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Old 21-02-2011, 06:09   #46
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Re: Sarca Experiences

CSY Man, I too remember fondly my Danforth HT 12 that I used to own--can't remember which boat I let it go with, but it was a mistake in retrospect. We anchored our 30-foot Angus Primrose design out in Huntington Bay on Long Island with Hurricane Gloria approaching using a 35-lb CQR, the HT 12, and some other no-name Danforth anchor. After the eye passed right over our boat the mooring field that was to windward of us was on the beach and we were sitting in the bay almost all by ourselves. If you can get a Danforth dug in, or a Fortress, they will hold until something breaks. I wonder if the current crop of Danforth Hi-Tensile anchors made by Tie Down is as good as the old ones were? They are still made in the good 'ol USA, but I have heard mixed results. Also wonder about the Kingston brand Hi-Strength anchor, which looks to be a good copy of the Hi-Tensile. I'm wondering if the poor results some people report with Danforth-style anchors is that they are just not built to the correct specs. At least the Fortress appears to still be very well made and work properly, which is one reason I like them a lot, though there are times when I think the added weight of steel would be useful to help penetration. Is your Rocna one of the NZ made ones or is it Chinese made?
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Old 21-02-2011, 09:12   #47
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Re: SARCA and Copy anchors

Originally Posted by JonJo View Post
The Simpson Lawrence Delta was patented by Gordon Lyall and 2 colleagues in the 1980s. Gordon, retired now but still an active yachtsmen (or was a few months ago) was Technical Director of SL. In hindsight there were a number of contraints in the design, they did not have easy access to cheap high tensile steels, SL was a major player in the marine component industry (it became a founding half of Lewmar) and anchors were only one part of Gordon's reponsibility and in fact the Delta took 6 years to come to fruition. Part of the design brief was also to have an easily retreived anchor - which might have been a response to the then innovative Bruce (which might lift mud and be heavy) or simply because 30 years ago most people did not have powered anchor windlasses ...
Greetings and welcome aboard the CF, JonJo.

Thanks for sharing your detailed knowlege. Have you worked in the marine manufacturing industry (perhaps Lewmar?)?

“... The name Lewmar dates from 1950 when Len Lewery joined forces with Leslie Marsh, a local plant hire operator to develop and manufacture dinghy fittings ...
... Clyde Marine plc, owner of Simpson Lawrence Distribution and Engineering, purchased the Lewmar Group from Vector in a private sale (1996) ...”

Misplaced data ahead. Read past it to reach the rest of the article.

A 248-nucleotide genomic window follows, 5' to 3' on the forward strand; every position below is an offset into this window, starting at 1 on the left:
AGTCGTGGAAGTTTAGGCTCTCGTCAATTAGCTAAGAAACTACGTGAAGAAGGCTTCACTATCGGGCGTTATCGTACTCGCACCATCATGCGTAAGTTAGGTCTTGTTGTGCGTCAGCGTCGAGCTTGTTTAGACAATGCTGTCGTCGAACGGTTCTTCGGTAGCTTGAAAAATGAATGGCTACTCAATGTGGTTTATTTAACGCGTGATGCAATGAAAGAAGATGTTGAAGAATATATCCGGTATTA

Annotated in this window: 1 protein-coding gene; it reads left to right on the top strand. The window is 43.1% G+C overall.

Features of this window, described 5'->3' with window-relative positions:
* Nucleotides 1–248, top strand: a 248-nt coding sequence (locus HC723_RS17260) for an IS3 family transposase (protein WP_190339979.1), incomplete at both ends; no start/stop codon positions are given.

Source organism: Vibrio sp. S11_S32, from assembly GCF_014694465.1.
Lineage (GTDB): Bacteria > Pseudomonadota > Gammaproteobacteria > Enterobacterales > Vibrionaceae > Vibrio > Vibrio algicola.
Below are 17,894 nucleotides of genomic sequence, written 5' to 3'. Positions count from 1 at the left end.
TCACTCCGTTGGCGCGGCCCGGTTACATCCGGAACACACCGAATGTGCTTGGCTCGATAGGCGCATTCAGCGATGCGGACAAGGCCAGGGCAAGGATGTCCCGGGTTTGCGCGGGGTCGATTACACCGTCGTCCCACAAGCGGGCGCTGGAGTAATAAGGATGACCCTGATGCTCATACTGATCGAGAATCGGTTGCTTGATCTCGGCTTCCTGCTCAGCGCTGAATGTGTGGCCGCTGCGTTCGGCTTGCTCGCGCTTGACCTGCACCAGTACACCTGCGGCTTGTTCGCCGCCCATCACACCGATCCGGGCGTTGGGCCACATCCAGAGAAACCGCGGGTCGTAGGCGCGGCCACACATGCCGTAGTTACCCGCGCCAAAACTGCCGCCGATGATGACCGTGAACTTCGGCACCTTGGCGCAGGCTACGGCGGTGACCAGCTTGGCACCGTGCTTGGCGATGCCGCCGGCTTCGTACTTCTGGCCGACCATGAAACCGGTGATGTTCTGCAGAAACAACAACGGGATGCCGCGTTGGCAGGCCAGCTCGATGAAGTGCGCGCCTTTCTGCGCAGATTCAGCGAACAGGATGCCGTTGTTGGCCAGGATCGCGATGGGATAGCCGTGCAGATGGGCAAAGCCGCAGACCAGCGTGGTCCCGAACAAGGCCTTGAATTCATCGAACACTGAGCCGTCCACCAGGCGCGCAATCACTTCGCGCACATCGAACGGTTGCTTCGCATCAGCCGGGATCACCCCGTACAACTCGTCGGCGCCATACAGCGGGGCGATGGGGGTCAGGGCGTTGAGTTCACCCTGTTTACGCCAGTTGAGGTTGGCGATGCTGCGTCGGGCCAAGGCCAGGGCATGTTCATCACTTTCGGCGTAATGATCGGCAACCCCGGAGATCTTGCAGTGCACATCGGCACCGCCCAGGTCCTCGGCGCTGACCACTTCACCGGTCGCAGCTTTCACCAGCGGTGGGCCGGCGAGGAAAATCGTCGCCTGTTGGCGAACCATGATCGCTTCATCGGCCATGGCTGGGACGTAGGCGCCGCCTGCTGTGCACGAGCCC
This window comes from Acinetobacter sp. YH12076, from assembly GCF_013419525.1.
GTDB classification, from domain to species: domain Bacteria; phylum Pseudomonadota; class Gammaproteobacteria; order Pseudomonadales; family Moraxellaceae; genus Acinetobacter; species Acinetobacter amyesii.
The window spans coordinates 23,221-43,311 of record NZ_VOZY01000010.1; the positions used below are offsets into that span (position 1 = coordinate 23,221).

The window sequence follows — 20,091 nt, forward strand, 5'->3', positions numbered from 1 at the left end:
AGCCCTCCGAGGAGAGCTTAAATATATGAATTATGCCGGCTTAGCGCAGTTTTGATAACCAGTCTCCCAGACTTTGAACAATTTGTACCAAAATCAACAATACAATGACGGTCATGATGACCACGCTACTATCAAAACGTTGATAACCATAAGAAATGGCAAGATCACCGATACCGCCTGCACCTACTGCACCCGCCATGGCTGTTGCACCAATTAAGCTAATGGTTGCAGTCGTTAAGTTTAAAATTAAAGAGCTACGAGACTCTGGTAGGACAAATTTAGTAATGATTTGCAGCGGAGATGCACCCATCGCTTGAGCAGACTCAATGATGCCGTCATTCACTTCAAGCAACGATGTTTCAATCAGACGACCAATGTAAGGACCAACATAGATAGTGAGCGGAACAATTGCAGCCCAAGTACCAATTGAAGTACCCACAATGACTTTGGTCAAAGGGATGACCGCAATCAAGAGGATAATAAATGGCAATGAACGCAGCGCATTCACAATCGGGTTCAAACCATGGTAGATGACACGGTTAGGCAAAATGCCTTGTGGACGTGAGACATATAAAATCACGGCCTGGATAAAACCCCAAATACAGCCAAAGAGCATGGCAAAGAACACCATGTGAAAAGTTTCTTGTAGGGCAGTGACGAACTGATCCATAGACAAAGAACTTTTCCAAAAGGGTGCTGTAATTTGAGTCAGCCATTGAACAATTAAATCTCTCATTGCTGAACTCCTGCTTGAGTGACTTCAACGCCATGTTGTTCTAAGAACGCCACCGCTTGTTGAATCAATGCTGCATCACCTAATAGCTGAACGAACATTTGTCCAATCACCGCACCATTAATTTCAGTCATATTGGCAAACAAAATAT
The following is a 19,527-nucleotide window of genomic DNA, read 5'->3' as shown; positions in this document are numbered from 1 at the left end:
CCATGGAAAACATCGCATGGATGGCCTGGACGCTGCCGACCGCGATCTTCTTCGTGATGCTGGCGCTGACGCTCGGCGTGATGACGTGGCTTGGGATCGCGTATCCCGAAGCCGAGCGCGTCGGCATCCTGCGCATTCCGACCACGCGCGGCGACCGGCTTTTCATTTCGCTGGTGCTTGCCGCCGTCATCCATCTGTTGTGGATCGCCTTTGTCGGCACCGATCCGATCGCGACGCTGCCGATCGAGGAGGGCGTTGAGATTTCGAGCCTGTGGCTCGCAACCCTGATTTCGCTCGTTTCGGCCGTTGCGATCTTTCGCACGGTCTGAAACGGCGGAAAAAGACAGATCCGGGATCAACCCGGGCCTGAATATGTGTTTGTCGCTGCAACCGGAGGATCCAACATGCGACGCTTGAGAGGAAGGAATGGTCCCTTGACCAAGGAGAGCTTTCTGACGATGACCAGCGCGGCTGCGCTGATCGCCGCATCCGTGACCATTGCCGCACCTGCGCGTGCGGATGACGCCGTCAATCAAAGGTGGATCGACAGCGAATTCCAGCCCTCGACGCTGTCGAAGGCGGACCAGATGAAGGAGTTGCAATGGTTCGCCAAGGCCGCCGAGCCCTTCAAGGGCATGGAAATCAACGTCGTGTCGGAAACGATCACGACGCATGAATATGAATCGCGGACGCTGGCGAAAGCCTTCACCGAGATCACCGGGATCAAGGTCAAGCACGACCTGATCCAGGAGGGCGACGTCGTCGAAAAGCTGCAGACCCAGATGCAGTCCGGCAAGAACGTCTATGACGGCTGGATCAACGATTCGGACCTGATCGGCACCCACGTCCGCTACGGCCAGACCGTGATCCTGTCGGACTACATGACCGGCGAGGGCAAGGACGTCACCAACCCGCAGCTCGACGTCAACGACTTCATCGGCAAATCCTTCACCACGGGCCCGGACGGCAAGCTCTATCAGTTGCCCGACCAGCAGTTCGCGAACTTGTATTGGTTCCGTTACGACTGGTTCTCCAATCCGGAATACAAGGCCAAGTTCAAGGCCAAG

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Old 21-02-2011, 10:37   #48
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Re: Sarca Experiences

So, I wonder if this old 1943 Navy 10 kg Danforth look-a-like is a heat treated series?

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Old 22-02-2011, 04:20   #49

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Re: Sarca Experiences

Hi GordMay,

I do not work for Lewmar, if I had done I would have known more of its history but was brought up in Scotland, lived in Glasgow for 4 years, so have some nostalgia for SL etal. I did take the trouble to have some long correspondence with Gordon and I must have mistaken something he said. Interestingly mud wars are not new. Gordon, once the Delta was on the market, used to provide talks, sort of advertising I guess. Anyway Gordon would take a Delta, a Bruce and a tennis ball and demonstrate that you can catch a tennis ball in a Bruce but not a Delta (and by analagy, mud). All I can say is that they were real men then -catching tennis balls with anchors! If this was part of my job description, prancing around catching tennis balls, I'd be looking at Fortress, Manson (with their Racer) or Spade with their alloy series - but then I'm a wimp!

But the Delta was a major step forward and we are 30 years further on. Even the Delta was made from Hi Tensile steel, undefined, yet some anchors made today are made from what, mild steel? - because if people used Hi Tensile steel, like Manson's Supreme, or Anchor Rights SARCA Excel - they would say so. So if people do not say so I would assume they are made from, what we called in the British steel industry, clog iron - whatever is cheap. It might be good enough - but why not use 21st centruy raw materials and why not tell us?

And thanks for the welcome to the forum!
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